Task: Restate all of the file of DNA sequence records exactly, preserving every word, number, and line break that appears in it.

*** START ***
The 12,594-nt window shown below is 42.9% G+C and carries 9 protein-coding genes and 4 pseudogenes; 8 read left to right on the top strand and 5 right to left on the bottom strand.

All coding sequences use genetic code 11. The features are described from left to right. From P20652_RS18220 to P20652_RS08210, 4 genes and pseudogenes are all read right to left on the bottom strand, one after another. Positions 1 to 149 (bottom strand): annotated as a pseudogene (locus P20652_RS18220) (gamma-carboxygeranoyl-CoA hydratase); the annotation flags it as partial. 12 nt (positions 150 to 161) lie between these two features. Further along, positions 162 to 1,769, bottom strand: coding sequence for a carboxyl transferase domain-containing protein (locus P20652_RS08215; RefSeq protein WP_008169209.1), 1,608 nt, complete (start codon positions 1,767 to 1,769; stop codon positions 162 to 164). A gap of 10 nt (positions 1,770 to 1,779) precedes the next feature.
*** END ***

The 12,594-nt window shown below is 42.9% G+C and carries 9 protein-coding genes and 4 pseudogenes; 8 read left to right on the top strand and 5 right to left on the bottom strand.

All coding sequences use genetic code 11. The features are described from left to right. From P20652_RS18220 to P20652_RS08210, 4 genes and pseudogenes are all read right to left on the bottom strand, one after another. Positions 1 to 149 (bottom strand): annotated as a pseudogene (locus P20652_RS18220) (gamma-carboxygeranoyl-CoA hydratase); the annotation flags it as partial. 12 nt (positions 150 to 161) lie between these two features. Further along, positions 162 to 1,769, bottom strand: coding sequence for a carboxyl transferase domain-containing protein (locus P20652_RS08215; RefSeq protein WP_008169209.1), 1,608 nt, complete (start codon positions 1,767 to 1,769; stop codon positions 162 to 164). A gap of 10 nt (positions 1,770 to 1,779) precedes the next feature.